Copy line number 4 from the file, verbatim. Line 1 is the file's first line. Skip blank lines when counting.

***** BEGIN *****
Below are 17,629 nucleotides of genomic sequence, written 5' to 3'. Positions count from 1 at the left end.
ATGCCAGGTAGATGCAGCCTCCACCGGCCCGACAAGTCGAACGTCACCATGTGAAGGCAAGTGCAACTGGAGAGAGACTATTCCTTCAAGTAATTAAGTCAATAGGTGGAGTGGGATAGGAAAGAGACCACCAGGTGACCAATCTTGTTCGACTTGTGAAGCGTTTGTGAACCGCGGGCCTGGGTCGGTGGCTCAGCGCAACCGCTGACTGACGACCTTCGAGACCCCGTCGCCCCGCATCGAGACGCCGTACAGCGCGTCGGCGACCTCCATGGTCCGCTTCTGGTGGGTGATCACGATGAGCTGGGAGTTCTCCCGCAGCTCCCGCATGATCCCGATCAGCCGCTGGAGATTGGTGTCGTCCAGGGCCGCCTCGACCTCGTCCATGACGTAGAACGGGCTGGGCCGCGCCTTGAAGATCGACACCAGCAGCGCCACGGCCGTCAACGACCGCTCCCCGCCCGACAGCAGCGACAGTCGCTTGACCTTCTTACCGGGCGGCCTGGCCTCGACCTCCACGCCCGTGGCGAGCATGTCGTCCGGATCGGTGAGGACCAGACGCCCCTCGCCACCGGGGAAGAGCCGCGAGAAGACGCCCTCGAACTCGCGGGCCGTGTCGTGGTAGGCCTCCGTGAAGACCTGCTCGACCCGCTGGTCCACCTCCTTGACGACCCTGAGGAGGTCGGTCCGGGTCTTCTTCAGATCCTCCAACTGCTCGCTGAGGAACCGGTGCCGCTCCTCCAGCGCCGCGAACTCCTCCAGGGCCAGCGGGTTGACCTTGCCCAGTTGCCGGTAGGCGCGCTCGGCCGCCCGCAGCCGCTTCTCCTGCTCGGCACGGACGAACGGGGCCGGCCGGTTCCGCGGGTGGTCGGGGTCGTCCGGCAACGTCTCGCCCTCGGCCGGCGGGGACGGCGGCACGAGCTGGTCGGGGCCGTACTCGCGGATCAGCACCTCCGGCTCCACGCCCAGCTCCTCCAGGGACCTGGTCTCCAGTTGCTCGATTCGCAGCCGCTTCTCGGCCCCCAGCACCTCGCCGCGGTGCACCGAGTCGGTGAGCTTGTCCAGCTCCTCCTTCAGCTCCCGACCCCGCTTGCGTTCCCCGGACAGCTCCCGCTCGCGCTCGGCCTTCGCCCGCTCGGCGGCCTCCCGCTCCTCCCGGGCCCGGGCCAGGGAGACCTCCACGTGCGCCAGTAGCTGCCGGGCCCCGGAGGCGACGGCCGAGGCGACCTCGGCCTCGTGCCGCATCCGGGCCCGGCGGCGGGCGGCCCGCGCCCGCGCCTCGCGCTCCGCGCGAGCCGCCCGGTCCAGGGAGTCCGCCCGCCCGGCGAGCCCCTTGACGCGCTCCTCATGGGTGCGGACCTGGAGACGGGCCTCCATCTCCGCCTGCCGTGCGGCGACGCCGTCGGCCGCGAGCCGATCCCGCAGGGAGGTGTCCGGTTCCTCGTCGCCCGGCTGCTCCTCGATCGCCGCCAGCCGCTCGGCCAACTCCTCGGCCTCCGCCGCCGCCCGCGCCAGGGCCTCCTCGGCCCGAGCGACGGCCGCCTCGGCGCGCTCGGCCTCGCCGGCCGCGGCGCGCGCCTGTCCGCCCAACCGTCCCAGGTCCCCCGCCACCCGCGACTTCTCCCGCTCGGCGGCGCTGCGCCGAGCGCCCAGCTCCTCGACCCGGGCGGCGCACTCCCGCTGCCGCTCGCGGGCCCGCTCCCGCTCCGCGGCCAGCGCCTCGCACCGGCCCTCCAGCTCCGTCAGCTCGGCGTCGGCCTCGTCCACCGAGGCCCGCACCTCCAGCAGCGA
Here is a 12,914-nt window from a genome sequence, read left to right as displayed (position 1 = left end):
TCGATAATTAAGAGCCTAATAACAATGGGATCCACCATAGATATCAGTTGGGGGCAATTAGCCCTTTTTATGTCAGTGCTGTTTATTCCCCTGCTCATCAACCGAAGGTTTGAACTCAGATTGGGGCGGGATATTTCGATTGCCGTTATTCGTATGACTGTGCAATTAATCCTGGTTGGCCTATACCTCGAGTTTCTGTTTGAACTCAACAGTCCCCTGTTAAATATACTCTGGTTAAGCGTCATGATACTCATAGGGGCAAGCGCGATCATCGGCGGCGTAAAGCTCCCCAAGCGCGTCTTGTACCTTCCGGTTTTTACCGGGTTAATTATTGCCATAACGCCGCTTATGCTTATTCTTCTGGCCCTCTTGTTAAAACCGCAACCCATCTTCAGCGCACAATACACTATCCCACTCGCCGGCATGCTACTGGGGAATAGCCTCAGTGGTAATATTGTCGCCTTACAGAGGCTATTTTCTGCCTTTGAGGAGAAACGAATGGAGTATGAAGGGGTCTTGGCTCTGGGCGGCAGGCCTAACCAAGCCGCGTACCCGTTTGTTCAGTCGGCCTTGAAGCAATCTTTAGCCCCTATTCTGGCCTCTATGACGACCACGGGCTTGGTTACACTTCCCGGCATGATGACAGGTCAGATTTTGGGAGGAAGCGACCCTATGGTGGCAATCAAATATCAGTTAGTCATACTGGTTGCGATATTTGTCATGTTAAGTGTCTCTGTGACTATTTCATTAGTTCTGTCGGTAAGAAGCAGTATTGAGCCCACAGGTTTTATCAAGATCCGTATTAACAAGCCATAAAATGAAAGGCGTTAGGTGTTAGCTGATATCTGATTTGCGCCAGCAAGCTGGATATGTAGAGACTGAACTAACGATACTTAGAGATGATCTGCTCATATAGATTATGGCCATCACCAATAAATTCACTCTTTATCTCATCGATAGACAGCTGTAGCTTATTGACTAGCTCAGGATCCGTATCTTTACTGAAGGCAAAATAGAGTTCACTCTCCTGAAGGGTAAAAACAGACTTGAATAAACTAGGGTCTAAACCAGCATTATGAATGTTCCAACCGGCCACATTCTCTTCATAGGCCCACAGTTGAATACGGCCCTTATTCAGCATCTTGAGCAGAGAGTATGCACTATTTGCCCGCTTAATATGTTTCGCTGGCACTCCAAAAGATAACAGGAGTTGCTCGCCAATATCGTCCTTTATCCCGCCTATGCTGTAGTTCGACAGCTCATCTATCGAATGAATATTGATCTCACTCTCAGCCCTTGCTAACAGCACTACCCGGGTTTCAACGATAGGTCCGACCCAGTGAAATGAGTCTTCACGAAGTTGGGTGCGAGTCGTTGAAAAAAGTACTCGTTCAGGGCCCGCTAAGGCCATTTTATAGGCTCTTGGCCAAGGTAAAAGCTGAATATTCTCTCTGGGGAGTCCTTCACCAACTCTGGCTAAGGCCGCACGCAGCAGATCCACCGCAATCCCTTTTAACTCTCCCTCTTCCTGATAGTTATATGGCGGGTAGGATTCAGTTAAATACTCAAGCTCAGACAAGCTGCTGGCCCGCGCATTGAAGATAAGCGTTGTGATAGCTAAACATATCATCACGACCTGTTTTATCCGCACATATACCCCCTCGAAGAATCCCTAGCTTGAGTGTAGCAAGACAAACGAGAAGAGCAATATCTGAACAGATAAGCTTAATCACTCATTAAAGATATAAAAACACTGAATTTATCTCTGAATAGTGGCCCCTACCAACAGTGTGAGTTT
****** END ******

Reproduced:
TCGATAATTAAGAGCCTAATAACAATGGGATCCACCATAGATATCAGTTGGGGGCAATTAGCCCTTTTTATGTCAGTGCTGTTTATTCCCCTGCTCATCAACCGAAGGTTTGAACTCAGATTGGGGCGGGATATTTCGATTGCCGTTATTCGTATGACTGTGCAATTAATCCTGGTTGGCCTATACCTCGAGTTTCTGTTTGAACTCAACAGTCCCCTGTTAAATATACTCTGGTTAAGCGTCATGATACTCATAGGGGCAAGCGCGATCATCGGCGGCGTAAAGCTCCCCAAGCGCGTCTTGTACCTTCCGGTTTTTACCGGGTTAATTATTGCCATAACGCCGCTTATGCTTATTCTTCTGGCCCTCTTGTTAAAACCGCAACCCATCTTCAGCGCACAATACACTATCCCACTCGCCGGCATGCTACTGGGGAATAGCCTCAGTGGTAATATTGTCGCCTTACAGAGGCTATTTTCTGCCTTTGAGGAGAAACGAATGGAGTATGAAGGGGTCTTGGCTCTGGGCGGCAGGCCTAACCAAGCCGCGTACCCGTTTGTTCAGTCGGCCTTGAAGCAATCTTTAGCCCCTATTCTGGCCTCTATGACGACCACGGGCTTGGTTACACTTCCCGGCATGATGACAGGTCAGATTTTGGGAGGAAGCGACCCTATGGTGGCAATCAAATATCAGTTAGTCATACTGGTTGCGATATTTGTCATGTTAAGTGTCTCTGTGACTATTTCATTAGTTCTGTCGGTAAGAAGCAGTATTGAGCCCACAGGTTTTATCAAGATCCGTATTAACAAGCCATAAAATGAAAGGCGTTAGGTGTTAGCTGATATCTGATTTGCGCCAGCAAGCTGGATATGTAGAGACTGAACTAACGATACTTAGAGATGATCTGCTCATATAGATTATGGCCATCACCAATAAATTCACTCTTTATCTCATCGATAGACAGCTGTAGCTTATTGACTAGCTCAGGATCCGTATCTTTACTGAAGGCAAAATAGAGTTCACTCTCCTGAAGGGTAAAAACAGACTTGAATAAACTAGGGTCTAAACCAGCATTATGAATGTTCCAACCGGCCACATTCTCTTCATAGGCCCACAGTTGAATACGGCCCTTATTCAGCATCTTGAGCAGAGAGTATGCACTATTTGCCCGCTTAATATGTTTCGCTGGCACTCCAAAAGATAACAGGAGTTGCTCGCCAATATCGTCCTTTATCCCGCCTATGCTGTAGTTCGACAGCTCATCTATCGAATGAATATTGATCTCACTCTCAGCCCTTGCTAACAGCACTACCCGGGTTTCAACGATAGGTCCGACCCAGTGAAATGAGTCTTCACGAAGTTGGGTGCGAGTCGTTGAAAAAAGTACTCGTTCAGGGCCCGCTAAGGCCATTTTATAGGCTCTTGGCCAAGGTAAAAGCTGAATATTCTCTCTGGGGAGTCCTTCACCAACTCTGGCTAAGGCCGCACGCAGCAGATCCACCGCAATCCCTTTTAACTCTCCCTCTTCCTGATAGTTATATGGCGGGTAGGATTCAGTTAAATACTCAAGCTCAGACAAGCTGCTGGCCCGCGCATTGAAGATAAGCGTTGTGATAGCTAAACATATCATCACGACCTGTTTTATCCGCACATATACCCCCTCGAAGAATCCCTAGCTTGAGTGTAGCAAGACAAACGAGAAGAGCAATATCTGAACAGATAAGCTTAATCACTCATTAAAGATATAAAAACACTGAATTTATCTCTGAATAGTGGCCCCTACCAACAGTGTGAGTTT